These data types can be implemented using a class or a struct. I have used a struct to create the SqlComplex type, which implements a complex number with basic functionality. You only have to decorate the class or the struct with the SqlUserDefinedTypeAttribute attribute, and it is also recommended to use the SerializableAttribute attribute. You have to implement the INullable interface so that the data type can handle null values. In the case of implementing a class, at least one constructor without parameters must be defined.

[Serializable]
[SqlUserDefinedType(Format.Native, IsByteOrdered = true)]
public struct SqlComplex : INullable

The IsByteOrdered parameter allows logical comparisons between values of this data type.

The INullable interface has a single member, the IsNull property:

public bool IsNull
{
get
{
return _null;
}
}

You must implement the Null static method, which must return a null value appropriate for the type:

public static SqlComplex Null
{
get
{
SqlComplex h = new SqlComplex();
h._null = true;
return h;
}
}

You have also to implement methods to convert the object to a text string, ToString, or to construct it from a string of text, the static method Parse:

public override string ToString()
{
if (_null)
{
return "NULL";
}
return _real.ToString() + (_imaginary < 0 ? "-" : "+") + _imaginary.ToString() + "i";
}
public static SqlComplex Parse(SqlString s)
{
if (s.IsNull)
return Null;
SqlComplex u = new SqlComplex();
string ss =
¨ s.ToString().Replace("i", "").Replace("I", "").Replace(" ", "");
double sign = 1;
if (ss.StartsWith("+"))
{
ss = ss.Substring(1);
}
else if (ss.StartsWith("-"))
{
sign = -1;
ss = ss.Substring(1);
}
int p2 = ss.IndexOfAny(new char[] { '+', '-' });
double v = sign * double.Parse(ss.Substring(0, p2));
u._real = v;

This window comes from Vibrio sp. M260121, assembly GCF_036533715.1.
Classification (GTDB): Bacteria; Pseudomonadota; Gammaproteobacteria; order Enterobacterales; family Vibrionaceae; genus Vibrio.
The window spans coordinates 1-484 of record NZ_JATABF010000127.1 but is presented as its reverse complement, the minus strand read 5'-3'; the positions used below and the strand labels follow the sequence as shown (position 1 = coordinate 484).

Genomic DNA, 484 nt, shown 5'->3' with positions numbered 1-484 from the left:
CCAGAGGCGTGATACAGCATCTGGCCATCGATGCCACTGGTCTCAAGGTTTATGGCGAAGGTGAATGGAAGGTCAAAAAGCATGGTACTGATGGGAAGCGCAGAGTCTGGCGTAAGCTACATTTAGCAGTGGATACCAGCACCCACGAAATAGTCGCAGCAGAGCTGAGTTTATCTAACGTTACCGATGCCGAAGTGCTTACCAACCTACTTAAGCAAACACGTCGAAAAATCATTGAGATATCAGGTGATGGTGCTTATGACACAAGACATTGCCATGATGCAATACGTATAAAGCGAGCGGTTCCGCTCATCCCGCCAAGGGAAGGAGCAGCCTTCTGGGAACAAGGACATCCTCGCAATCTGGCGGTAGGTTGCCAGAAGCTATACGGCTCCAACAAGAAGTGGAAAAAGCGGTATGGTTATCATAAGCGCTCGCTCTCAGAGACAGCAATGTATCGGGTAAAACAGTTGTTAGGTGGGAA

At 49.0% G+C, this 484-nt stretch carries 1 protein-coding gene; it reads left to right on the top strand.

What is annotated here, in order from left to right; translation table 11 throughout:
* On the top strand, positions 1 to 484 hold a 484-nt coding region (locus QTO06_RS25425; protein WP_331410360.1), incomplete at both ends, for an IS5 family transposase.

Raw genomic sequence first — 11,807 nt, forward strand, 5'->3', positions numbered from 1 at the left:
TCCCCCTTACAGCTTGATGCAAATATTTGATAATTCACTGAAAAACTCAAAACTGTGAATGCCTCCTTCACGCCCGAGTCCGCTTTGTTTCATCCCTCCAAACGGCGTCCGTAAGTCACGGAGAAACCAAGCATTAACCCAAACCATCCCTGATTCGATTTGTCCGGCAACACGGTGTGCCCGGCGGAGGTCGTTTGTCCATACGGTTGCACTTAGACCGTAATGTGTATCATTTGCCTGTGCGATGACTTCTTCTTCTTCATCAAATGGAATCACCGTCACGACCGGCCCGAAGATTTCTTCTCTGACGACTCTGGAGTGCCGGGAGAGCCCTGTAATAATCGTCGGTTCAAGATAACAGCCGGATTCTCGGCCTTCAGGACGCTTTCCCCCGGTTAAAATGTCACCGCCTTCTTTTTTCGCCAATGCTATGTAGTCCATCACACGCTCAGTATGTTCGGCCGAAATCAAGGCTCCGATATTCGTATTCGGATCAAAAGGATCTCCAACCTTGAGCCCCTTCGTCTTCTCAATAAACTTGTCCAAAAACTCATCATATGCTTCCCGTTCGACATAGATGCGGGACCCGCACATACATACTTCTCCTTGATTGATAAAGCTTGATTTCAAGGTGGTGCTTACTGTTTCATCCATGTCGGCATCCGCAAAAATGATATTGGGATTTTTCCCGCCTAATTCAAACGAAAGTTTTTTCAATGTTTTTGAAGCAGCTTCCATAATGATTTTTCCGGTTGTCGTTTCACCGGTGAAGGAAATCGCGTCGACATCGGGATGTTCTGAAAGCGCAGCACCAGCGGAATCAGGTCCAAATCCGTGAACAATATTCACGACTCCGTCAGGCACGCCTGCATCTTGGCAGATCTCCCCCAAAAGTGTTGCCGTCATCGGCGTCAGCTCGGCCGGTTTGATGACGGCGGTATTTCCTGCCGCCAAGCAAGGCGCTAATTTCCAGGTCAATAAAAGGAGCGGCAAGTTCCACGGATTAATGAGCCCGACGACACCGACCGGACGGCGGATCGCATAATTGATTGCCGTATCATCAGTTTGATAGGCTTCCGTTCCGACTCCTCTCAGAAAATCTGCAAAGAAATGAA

ss = ss.Substring(p2);
sign = 1;
if (ss.StartsWith("+"))
{
ss = ss.Substring(1);
}
else if (ss.StartsWith("-"))
{
sign = -1;
ss = ss.Substring(1);
}
v = sign * double.Parse(ss);
u._imaginary = v;
u._null = false;
return u;
}

In this link you can find details about the requirements for the serialization of user defined types.

You can implement custom properties and methods for these data types, in this example, the type has a property to expose the real part (Real) and the imaginary part of the number (Imaginary):

public double Real
{
get
{
return _real;
}
set
{
_real = value;
}
}
public double Imaginary
{
get
{
return _imaginary;
}
set
{
_imaginary = value;
}
}

The Module method returns the complex number module:

[SqlMethod(OnNullCall = false)]
public double Module()
{
return Math.Sqrt(_real * _imaginary);
}

The SqlMethodAttribute attribute allows you to define the behavior of the method. In the previous example I have specified that the method is not used with null values. If a method is going to change the value of the object, you have to indicate it in this attribute with the parameter IsMutating, as in the following example, that changes the value of the real and imaginary part of the object:

[SqlMethod(OnNullCall = false, IsMutator = true)]
public void SetValue(double r, double i)
{
_real = r;
_imaginary = i;
_null = false;
}

This method is also necessary to be able to do an UPDATE of the two properties of the object at the same time, since the syntax of this instruction does not allow to reference to the same field more than once.

In this link you can find more information about coding user defined types.

Once the type is implemented in SQL Server, it can be tested, for example, in the following way:

create table complex_table(id int, value SqlComplex)
GO
insert into complex_table(id, value) values(1, '20+10i')
GO
select * from complex_table where value = '20+10i'
GO
update complex_table set value.SetValue(5,5) where id = 1
GO
select value.ToString() from complex_table
GO